INN: Any surprises for you there, [either] positive or negative?
PR: The positive surprise was the fact that the world got its act together and we had that growth across the world. And although our predictions last year in terms of the running order … strongest to weakest commodities we were bang on, so I’m quite pleased with that. We underestimated the scale of that price uplift because we underestimated the scale of that demand uplift.
I think the positive surprise for me is how strongly China appears to be tackling this absolute pollution level within China, and I think that’s good for the environment and it’s good for the steel sector and good for the raw materials sector. As I said, that’s a trend we think is going to continue throughout 2018.
INN: Any new trends we should expect to see this year?
PR: I think there’s two new trends. One is a continuation really, but maybe a ratcheting up a bit of the trend around electric vehicles. Electric vehicle demand is coming, it is affecting and impacting a range of commodities. There is a little bit of hype there that is driving prices a little bit higher than they should be, a little bit earlier than they should be. But it’s also worth noting that in general analysts are revising up their expectations of electric vehicle auto forecasts every year. We’re still trying to catch up with that trend. And only … at the end of last year the Chinese put subsidies in place to increase the volumes of their battery electric vehicle market, and that doubled our forecast for [the] Chinese battery electric vehicle market by 2025. So I think that’s one interesting trend.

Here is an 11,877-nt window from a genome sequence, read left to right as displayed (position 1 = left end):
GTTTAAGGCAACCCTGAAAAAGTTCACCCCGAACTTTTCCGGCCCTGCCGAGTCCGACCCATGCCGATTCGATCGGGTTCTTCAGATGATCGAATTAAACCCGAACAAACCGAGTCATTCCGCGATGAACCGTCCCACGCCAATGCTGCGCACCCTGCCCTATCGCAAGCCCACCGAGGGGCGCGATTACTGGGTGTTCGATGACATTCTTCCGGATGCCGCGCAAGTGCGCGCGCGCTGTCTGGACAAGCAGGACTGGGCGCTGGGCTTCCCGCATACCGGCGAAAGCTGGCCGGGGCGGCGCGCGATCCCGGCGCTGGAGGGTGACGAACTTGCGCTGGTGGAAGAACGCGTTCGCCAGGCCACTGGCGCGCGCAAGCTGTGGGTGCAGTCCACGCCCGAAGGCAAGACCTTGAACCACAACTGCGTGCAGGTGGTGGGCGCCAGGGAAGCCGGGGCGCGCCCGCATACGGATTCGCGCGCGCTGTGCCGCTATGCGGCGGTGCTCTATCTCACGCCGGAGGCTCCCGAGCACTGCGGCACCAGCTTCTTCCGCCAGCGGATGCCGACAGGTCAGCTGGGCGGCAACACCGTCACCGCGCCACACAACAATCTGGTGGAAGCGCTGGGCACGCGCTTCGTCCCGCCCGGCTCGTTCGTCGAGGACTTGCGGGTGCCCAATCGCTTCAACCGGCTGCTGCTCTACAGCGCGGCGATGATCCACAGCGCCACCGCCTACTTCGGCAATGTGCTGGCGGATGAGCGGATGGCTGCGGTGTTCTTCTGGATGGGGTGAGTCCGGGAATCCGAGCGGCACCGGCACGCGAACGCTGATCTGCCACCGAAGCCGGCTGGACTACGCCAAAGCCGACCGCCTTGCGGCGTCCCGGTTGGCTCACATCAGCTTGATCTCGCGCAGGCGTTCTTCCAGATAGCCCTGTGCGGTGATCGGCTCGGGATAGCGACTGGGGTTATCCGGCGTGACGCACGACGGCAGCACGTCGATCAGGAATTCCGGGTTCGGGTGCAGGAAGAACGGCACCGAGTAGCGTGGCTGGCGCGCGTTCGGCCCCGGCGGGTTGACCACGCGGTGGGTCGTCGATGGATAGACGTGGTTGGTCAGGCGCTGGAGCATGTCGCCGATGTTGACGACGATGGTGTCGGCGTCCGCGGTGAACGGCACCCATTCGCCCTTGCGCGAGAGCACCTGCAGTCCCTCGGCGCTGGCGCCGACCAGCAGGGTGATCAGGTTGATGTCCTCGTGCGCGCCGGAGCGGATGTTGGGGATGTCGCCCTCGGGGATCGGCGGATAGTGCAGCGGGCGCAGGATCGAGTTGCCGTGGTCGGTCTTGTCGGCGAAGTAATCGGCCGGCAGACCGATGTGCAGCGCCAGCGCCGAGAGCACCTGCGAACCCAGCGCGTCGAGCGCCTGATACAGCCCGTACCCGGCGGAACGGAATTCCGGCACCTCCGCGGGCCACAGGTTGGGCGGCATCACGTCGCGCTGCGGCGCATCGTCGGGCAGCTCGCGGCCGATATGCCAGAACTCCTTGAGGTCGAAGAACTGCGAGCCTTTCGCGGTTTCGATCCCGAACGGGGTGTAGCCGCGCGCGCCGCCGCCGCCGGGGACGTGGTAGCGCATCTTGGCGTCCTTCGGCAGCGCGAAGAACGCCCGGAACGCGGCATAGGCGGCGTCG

The second trend is around the environment. We are starting to see announcements from China — it’s not a done deal yet — but we’ve seen two announcements from [two cities]. [They] have both talked about extending some of their steel cuts now into the summer of 2018. And again, if that happens, despite section 232 and the tariffs, then that should again be supportive of steel prices and be supportive of iron ore high-quality prices and met coal prices.
INN: You mentioned tariffs, and we just had last week the whole US tariffs announcements. What are your thoughts on that?
PR: I can understand the principles behind trying to protect the US aluminum sector and the US steel sector, and certainly we have tariffs on a variety of things within the EU, so it would be hypocritical of me to sit here and say that tariffs are a bad thing. [But] I think these tariffs are ill founded, so I don’t think they will achieve the result that the Trump administration is looking to achieve. On steel, China is just a minuscule importer of steel products into the US, and actually there is a whole host of jobs and work associated with re-rollers on the west coast of America and other facilities that rely on some of that imported steel for their workers.
My concern there would be it won’t have the results that they expect on aluminum. Even before this tariff announcement at CRU we already had the US aluminum sector returning because of the growth in demand. So our base forecast had all of that smelting capacity returning, and some of it was already energized to return. Therefore this is just attacks on aluminum for North American consumers.